People involved in small businesses deserve our empathy

When small businesses take a hit, families, communities and the country take a hit. PHOTO: ODT FILES
When small businesses take a hit, families, communities and the country take a hit. PHOTO: ODT FILES
I have been saddened by the lack of empathy for people in business during the Covid-19 pandemic.

People have said to me, but Anna, businesspeople take the risk when they get into business — they have to take the ups and downs. To a certain extent they are right, we do take on the risks — working hard for the ups, knowing there will be downs. What people miss is that being in business is not always about financial reward. Sometimes it’s about flexibility, sometimes it’s about purpose and often it’s about wanting to do things differently, but it’s mighty hard to do that under restrictions and with minimal revenue.

Businesspeople contribute widely across society: they provide services and products to the wider community; they provide export income and taxes (which are used to pay government salaries); they provide social fabric — think of the number of businesspeople who volunteer on sports committees and school boards.

What people also miss is the sheer number of people small businesses employ. In New Zealand, small-medium businesses (defined as businesses which have fewer than 20 employees) make up 28% of employment (Stats NZ) — nearly one in three people. We are a nation of small businesses — in fact there are approximately 530,000 small businesses in New Zealand, representing 97% of all firms. These businesses include your dentist, hairdresser, courier driver, dairy owner, after-school programme operator, cafe owner, food-grower, plumber, electrician, shearer, forester, butcher ... the list goes on.

When small businesses take a hit, families, communities and the country take a hit. When that hit extends for two long years, for many there is no coming back — doors are closing. And when the doors close, it is not over for that business owner. Some will face years of additional mortgages taken out against their homes, as well as the burden of failure. I find it hard to understand the lack of empathy — business closure is a lonely place to be in that I would not wish on anyone.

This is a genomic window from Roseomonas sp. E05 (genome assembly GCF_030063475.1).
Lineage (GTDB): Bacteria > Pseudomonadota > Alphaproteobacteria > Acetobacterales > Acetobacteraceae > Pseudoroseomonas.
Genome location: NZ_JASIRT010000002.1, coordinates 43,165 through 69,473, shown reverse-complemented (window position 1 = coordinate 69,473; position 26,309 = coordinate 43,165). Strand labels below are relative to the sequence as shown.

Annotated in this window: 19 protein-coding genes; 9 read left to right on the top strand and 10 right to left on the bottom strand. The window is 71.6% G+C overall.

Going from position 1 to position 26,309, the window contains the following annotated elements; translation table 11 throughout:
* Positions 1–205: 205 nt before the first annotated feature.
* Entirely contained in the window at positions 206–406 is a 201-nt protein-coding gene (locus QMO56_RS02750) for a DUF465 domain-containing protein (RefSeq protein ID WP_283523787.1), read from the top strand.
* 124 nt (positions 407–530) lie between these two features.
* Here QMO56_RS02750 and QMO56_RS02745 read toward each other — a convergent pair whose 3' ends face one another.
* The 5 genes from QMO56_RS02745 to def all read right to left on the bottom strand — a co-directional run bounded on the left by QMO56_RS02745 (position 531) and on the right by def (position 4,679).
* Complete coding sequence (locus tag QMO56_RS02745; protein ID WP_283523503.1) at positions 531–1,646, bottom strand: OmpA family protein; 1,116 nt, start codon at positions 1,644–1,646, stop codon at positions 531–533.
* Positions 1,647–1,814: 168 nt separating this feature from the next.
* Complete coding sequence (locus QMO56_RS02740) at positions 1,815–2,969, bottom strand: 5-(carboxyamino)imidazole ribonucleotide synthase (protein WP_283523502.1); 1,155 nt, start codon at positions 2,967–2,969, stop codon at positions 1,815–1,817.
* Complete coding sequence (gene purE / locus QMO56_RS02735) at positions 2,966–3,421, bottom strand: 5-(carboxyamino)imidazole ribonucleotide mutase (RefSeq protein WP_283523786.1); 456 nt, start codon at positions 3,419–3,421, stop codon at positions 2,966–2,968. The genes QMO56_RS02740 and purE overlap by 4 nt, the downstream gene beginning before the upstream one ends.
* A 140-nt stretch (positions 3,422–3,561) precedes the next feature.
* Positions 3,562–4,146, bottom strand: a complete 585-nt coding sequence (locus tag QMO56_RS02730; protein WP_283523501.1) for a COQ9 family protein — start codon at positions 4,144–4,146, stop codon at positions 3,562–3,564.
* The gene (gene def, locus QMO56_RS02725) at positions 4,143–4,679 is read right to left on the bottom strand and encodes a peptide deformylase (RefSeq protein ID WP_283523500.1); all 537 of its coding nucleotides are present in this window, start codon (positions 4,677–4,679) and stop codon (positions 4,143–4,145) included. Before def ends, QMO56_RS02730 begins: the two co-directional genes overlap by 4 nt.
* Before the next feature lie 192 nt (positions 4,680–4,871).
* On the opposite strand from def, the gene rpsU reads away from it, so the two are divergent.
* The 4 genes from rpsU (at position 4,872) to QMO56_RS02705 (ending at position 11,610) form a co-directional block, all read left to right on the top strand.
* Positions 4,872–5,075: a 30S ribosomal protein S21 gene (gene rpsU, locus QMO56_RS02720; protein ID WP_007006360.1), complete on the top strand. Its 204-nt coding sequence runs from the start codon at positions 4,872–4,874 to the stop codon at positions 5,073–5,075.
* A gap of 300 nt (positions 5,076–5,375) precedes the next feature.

It’s not all doom and gloom. We are starting to see the light at the end of a long pandemic tunnel. Some businesspeople I have spoken to are travelling internationally again, desperate to renew export connections. Others have done well during the pandemic and some crazies, like myself, actually started a business in the pandemic.

As we rebuild, where should we focus? As a longtime agriculturalist, it’s tempting for me to say "go with food and fibre, milk prices have never been higher". However, the pandemic has highlighted deep fissures in the industry — we’re struggling to pick apples and keep our meat chains open. The industry needs to address inadequate wages and accommodation, shift the product-value dial and diversify what we grow and market.

The pandemic has consumed agricultural leaders and as such, the industry is in danger of becoming short-sighted. Movements towards plant-based diets, cellular agriculture and precision-fermentation are marching on, we must not become complacent in the face of these threats which could quite literally turn New Zealand agriculture upside down, much like a second pandemic.

Do we look to rebuild tourism companies, or do we leave them writhing on the ground, sprouting where they can? What does greater empathy and financial support look like? How does tourism come out of the hole, not only faster, but better? Tourism brings us energy and international thinking and I strongly believe we need a diverse economy. Agriculture, tourism, technology and education, and connecting the four: agricultural-education is a golden opportunity, as is food-tourism. These create prospects for longer, more meaningful stays that mitigate the carbon costs of bringing people here.

The pandemic has shown us what can happen to dominant industries, like tourism, in a short space of time. There will be more disruption — we need to be sitting on a multi-legged chair, not a wobbly barstool that has seen better times. We need to recognise the plight of the small business owner and support local people to climb back to profitability.

We start businesses knowing there will be ups and downs, we start with purpose, innovation, and passion. I don’t want to live in a society where that is not respected or supported. I want to live in a society where we strive to provide better products, services and care and where we contribute to local communities — and therein lies the value of small business.

 - Anna Campbell is a co-founder of Zestt Wellness, a nutraceutical company, and a partner of AbacusBio Ltd, an agri-technology company.

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